The murderer turned Cathar who finally closed the book on the Cathar heresy was Guillaume Belibaste. He began life as a shepherd tending his flocks high up in the Corbiere hills near the River Aude in Languedoc. In 1306, Belibaste killed another shepherd in a brawl and went on the run to escape the law. During his wanderings, he encountered Philippe d'Alayrac, one of Pierre Autier's Cathar Perfects who was hiding from the Inquisition. Together, the shepherd and the Perfect fled over the Pyrenees into Catalonia, in northeast Spain. Before he was hunted down by the inquisitors and burnt at the stake, d'Alayrac initiated Belibaste into the Cathar faith. By this means, Belibaste came to believe that not only was the world a wicked, evil place but that it was ruled by four demons: King Philip IV of France, Jacques Fournier, Bishop of Palmiers, Pope Boniface VIII and Bernard Gui, a merciless inquisitor based at Carcassonne.


Guillaume Belibaste believed that Pope Boniface VIII, was one of the four demons who ruled the earth. Belibaste was burned at the stake in 1321.


It was not long before Belibaste had gathered in a flock of credentes who, like himself, had fled for safety to Spain. For nearly five years, this Cathar community was undisturbed, or so it seemed. What they did not know was that in 1317 they had admitted to their ranks a certain Arnold Sicre who was a secret agent employed by Bishop Jacques Fournier. Sicre bided his time until he could betray Guillaume Belibaste to the Inquisition. His chance came in the spring of 1321, when, with others, he accompanied Belibaste on a journey into France to see Belibaste's aged aunt, Alazais, who had generously financed her nephew's small Cathar community. Two days into their journey, armed men, tipped off by Sicre, broke down the door of the house in Tirvia, on the Spanish side of the Pyrenees, where Belibaste and his companions were staying. All of them were arrested. Guillaume Belibaste completed his journey over the mountains and into France in chains. He was put on trial for heresy, but the verdict was never in doubt. In the autumn of 1321, he was led into the courtyard of the castle at Vallerouge-Termenes in Corbieres where a stake awaited him. Ablazing torch was applied, the flames surged upwards and in a matter of minutes, the last of the Cathar Perfects met his end.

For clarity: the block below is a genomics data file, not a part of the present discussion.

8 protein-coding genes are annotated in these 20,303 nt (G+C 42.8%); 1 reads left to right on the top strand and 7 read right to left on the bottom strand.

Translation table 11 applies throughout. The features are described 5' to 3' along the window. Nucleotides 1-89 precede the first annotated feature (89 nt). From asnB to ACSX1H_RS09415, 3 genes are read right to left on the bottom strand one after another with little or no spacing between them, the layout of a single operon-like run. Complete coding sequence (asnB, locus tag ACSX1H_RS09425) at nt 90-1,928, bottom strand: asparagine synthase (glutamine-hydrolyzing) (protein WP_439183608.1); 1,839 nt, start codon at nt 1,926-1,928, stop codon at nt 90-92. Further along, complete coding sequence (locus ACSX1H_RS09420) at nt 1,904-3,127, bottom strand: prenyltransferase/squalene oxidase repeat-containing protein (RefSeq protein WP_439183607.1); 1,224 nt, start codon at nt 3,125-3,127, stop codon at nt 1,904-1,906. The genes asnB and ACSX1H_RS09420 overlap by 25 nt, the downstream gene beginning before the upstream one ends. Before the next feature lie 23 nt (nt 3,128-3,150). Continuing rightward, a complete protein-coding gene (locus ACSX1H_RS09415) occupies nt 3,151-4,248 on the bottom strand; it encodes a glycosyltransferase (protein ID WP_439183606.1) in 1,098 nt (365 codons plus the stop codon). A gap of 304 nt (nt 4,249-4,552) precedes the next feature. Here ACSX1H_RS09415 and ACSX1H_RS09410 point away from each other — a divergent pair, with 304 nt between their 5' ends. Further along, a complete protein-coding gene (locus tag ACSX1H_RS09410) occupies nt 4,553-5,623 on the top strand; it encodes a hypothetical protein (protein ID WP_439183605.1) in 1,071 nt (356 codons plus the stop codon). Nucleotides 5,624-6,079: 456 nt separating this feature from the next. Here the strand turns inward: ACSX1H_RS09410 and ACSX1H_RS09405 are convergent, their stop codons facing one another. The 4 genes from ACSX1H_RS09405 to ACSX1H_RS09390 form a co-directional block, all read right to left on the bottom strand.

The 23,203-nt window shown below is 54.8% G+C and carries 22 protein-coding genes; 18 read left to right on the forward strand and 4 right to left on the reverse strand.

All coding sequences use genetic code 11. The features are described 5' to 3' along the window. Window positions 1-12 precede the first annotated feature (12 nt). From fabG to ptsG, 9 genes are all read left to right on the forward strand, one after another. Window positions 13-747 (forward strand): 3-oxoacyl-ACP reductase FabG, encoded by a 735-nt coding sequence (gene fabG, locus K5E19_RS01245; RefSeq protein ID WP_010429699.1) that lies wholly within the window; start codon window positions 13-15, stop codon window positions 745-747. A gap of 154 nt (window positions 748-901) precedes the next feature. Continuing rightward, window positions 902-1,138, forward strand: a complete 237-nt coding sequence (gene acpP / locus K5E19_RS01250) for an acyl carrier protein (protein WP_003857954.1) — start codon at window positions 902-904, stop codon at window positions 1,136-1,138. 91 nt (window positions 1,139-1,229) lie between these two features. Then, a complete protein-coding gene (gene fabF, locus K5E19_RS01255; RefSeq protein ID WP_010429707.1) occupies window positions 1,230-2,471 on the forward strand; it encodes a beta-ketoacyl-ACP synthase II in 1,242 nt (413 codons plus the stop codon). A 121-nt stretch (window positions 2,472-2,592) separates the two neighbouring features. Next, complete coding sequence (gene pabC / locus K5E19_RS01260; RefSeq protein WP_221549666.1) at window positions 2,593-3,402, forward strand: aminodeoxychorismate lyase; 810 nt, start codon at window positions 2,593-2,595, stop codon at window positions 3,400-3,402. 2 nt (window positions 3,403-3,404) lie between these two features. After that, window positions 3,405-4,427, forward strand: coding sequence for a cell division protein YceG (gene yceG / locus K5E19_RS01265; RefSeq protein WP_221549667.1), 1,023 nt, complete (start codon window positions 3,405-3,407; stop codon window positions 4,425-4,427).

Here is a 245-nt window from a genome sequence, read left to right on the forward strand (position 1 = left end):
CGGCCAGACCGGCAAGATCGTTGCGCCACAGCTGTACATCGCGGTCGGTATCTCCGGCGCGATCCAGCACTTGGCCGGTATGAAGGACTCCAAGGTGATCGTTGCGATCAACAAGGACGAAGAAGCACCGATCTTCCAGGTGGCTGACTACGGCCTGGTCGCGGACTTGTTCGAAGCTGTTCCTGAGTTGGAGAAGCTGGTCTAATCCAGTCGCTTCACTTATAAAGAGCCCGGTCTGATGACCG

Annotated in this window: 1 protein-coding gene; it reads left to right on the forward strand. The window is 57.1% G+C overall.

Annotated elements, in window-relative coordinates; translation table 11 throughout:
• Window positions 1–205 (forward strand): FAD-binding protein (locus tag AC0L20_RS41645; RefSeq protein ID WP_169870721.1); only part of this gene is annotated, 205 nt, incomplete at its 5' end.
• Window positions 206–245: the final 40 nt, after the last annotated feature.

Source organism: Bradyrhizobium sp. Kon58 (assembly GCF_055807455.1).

………………..


TO  BE  CONTINUED  WITH  "THE  POPES  AND  WITCHES"


READING  ALL  THIS  JUST  MAKES  ME  SICK,  SICK,  SICK,  AND  MORE  SICK!!  TO  THINK  THAT  SUCH  THINGS  WERE  DONE  IN  THE  NAME  OF  "CHRIST"  TO  OTHER  HUMAN  BEINGS  IS  SATANIC  MADNESS!!


IT  JUST  BLOWS  ME  AWAY THAT  THE  ROMAN  CATHOLIC  CHURCH  HAS  OVER  A  BILLION  MEMBERS  AROUND  THE  WORLD.  WITH  THEIR  HISTORY  YOU'D  THINK  IT  WOULD  BE  ZERO  MEMBERS.  BUT  MOST  OF  THOSE  BILLION  PLUS  I  GUESS  NEVER  READ  HISTORY.


IT  IS  LIKE  THE  THOUSANDS  WHO  STILL  LOOK  UP  TO  HERBERT  W.  ARMSTRONG  AND  BELONG  TO  SOME  OF  THE  OFF-SHOOTS  OF  THE  WORLDWIDE  CHURCH  OF  GOD  THAT  ARMSTRONG  FOUNDED.  THEY  EITHER  REFUSE  TO  LOOK  AT  RECORDED  HISTORY,  IN  ARMSTRONG'S  OWN  WORDS,  OR  JUST  DENY  IT  IN  SOME  MIND  DECEPTION  THEY  HAVE  ALLOWED  INTO  THEIR  BRAIN.


IT  IS  ALL  TERRIBLE,  BRUTAL,  HUGE,  EXTREME,  INORDINATE,  MONSTROUS,  HIDEOUS,  APPALLING,  HEINOUS,  GHASTLY,  HORRIFYING,  AND  ALL  THE  OTHER  WORDS  MY  READER'S  DIGEST  "WORD  FINDER"  PUTS  UNDER  THE  HEADING  OF  "TERRIBLE"  -  ALL  THESE  DESCRIPTIVE  WORDS  SHOW  WHAT  WE  HAVE  BEEN  READING  ABOUT  IN  THIS  PART  OF  THE  RECORDED  HISTORY  OF  THE  DARK  SIDE  OF  THE  POPES.


Keith Hunt